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Ukrainian Sues Yanukovych Over Famine Statement


A woman lights a candle at the memorial to victims of the famine of the 1930s.

A woman lights a candle at the memorial to victims of the famine of the 1930s.

KYIV -- A court in Ukraine today is due to start hearing a lawsuit against President Viktor Yanukovych for saying the famine that killed millions of Ukrainians in the 1930s should not be considered genocide, RFE/RL's Ukrainian Service reports.

Volodymyr Volosyuk is suing Yanukovych for a statement he made in the Parliamentary Assembly of the Council of Europe in April. Yanukovych said that "it is not fair to call the great famine in Ukraine in 1932-1933 a genocide against the Ukrainian people."

Volosyuk argues that Yanukovych wounded his personal honor and dignity and the memory of the millions of Ukrainians who died in the famine. He wants the court to demand that Yanukovych offer a public apology for his statement in Strasbourg.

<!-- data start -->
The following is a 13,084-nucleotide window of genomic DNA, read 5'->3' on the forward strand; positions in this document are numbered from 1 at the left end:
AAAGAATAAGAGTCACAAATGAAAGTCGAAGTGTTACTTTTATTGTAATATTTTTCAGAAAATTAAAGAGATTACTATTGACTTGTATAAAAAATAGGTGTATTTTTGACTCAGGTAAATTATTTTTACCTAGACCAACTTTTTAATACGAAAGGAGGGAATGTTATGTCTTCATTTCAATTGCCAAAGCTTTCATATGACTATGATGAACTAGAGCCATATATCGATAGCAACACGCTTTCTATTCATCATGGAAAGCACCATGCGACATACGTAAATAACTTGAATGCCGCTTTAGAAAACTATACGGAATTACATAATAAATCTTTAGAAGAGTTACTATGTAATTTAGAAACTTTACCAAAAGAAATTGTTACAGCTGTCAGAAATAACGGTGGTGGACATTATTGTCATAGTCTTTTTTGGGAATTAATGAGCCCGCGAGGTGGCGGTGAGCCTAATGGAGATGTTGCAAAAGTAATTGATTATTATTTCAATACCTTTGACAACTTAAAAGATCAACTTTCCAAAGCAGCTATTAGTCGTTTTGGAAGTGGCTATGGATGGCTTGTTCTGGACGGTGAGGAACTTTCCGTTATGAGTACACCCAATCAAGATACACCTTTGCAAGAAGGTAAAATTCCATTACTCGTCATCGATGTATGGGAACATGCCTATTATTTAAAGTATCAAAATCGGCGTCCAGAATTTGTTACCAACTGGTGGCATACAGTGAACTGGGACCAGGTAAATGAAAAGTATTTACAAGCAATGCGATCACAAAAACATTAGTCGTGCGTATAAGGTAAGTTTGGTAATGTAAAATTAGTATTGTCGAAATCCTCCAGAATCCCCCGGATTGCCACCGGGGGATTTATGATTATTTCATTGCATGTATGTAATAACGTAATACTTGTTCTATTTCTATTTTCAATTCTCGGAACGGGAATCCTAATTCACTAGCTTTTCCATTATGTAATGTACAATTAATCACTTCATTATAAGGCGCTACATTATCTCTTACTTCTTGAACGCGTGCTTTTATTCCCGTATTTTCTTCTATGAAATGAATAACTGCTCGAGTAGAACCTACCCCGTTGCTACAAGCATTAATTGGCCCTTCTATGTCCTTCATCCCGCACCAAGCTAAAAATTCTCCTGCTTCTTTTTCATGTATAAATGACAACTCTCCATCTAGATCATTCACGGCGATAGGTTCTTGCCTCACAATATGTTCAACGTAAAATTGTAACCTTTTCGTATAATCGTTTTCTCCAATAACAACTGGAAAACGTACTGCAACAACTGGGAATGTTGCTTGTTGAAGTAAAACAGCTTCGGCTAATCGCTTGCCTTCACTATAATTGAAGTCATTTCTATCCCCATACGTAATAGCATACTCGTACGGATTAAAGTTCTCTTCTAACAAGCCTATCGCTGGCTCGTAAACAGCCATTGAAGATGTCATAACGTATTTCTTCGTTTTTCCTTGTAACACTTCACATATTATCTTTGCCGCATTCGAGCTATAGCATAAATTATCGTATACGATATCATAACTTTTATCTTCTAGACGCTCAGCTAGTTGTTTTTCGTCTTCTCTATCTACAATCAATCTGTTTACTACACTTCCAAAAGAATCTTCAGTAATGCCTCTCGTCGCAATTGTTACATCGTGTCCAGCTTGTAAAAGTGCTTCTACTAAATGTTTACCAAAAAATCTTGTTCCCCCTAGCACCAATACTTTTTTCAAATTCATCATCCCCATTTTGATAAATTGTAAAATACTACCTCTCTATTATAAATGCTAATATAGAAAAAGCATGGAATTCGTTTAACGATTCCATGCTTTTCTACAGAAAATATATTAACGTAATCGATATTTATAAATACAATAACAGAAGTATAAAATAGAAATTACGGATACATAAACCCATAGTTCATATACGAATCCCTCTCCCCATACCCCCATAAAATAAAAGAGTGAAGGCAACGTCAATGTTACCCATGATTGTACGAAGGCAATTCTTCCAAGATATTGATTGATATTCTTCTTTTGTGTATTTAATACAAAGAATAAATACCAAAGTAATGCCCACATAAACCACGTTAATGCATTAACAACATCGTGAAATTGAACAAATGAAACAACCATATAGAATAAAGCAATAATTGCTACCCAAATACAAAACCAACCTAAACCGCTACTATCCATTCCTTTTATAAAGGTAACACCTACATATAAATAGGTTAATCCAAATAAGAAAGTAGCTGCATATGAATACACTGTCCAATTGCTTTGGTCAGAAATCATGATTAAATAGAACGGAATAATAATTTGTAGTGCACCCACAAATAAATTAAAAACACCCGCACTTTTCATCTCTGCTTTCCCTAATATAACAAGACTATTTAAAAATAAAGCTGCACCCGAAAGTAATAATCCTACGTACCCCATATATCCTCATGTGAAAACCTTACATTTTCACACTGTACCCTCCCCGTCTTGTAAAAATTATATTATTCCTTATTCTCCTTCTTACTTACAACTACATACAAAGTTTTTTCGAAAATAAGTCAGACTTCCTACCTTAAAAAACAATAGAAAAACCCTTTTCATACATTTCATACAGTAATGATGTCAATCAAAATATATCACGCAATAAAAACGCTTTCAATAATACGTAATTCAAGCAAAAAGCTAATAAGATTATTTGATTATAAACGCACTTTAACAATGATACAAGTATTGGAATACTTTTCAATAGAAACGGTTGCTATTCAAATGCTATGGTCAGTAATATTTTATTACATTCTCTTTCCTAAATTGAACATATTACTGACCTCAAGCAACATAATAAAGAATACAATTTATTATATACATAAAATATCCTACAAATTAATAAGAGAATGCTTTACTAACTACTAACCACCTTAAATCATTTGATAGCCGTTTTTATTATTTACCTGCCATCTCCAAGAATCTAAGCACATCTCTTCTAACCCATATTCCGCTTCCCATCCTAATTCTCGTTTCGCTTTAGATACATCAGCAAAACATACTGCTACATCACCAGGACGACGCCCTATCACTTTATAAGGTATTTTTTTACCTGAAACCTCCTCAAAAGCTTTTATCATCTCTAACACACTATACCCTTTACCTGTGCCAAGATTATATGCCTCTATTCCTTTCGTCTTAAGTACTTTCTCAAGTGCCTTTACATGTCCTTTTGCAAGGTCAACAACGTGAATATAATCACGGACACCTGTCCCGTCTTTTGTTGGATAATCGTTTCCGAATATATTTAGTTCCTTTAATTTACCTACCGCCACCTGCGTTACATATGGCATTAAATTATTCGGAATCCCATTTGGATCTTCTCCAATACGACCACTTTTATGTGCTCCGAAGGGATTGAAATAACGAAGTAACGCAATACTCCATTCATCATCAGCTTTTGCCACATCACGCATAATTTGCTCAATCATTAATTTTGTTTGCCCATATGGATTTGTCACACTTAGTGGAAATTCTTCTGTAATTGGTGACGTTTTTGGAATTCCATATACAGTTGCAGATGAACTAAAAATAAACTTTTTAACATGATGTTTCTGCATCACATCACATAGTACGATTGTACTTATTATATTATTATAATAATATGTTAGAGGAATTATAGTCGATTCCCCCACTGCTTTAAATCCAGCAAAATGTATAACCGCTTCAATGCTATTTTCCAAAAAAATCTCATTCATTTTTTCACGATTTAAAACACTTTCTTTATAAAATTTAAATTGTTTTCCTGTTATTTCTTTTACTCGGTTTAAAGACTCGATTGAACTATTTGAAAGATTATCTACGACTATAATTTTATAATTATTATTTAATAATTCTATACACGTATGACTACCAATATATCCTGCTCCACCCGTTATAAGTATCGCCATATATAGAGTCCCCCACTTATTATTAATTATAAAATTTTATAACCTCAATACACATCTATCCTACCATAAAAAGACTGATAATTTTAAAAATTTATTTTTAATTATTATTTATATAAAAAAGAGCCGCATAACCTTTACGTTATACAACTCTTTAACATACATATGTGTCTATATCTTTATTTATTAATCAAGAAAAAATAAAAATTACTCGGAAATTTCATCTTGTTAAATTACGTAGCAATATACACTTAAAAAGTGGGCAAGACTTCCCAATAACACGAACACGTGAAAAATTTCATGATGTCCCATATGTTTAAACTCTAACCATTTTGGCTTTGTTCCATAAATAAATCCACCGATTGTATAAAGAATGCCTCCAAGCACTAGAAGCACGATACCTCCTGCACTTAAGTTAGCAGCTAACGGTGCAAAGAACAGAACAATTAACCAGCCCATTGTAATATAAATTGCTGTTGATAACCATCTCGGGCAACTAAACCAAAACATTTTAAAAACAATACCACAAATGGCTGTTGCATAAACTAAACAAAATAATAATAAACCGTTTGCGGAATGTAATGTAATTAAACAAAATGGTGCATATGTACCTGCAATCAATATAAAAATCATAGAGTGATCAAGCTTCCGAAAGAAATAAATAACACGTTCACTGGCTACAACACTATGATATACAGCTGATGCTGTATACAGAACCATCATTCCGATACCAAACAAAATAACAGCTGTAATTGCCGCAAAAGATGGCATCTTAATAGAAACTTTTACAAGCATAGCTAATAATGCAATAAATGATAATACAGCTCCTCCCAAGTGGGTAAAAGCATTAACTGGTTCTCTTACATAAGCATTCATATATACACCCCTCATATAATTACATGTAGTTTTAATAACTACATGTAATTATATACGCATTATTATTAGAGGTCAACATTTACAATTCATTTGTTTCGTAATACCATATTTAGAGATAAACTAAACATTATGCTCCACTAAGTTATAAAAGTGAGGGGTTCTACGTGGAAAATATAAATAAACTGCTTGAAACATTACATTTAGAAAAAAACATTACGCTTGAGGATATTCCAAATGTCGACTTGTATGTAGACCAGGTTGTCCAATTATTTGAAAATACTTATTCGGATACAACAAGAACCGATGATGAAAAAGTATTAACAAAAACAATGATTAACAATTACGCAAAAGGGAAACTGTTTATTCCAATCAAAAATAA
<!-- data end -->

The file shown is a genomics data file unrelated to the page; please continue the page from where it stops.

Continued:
Yuriy Karmazin, a member of Ukraine's Parliamentary Committee on Issues of Justice, told RFE/RL that the Kyiv appeals court had ruled that the Soviet leaders of the 1930s were responsible for the famine that killed millions of people in Ukraine.

According to Karmazin, denying the famine took place is illegal. Yanukovych did not deny the famine, but he said it affected many nationalities and ethnic groups, and therefore it was not fair to label it genocide.

A second member of the Parliamentary Committee on Issues of Justice, Svyatoslav Oliinik, told RFE/RL that the case has no chance of success. He predicted that Volosyuk will not be able to prove judicially that his rights were abused.

Mykola Zamkovenko, a former chairman of Kyiv's Pechera District Court, which is hearing the case, told RFE/RL that it is necessary to have adequate legal documentation in order to state officially that the famine was genocide. He added that Yanukovych was simply expressing his personal opinion, which he has the right to do.
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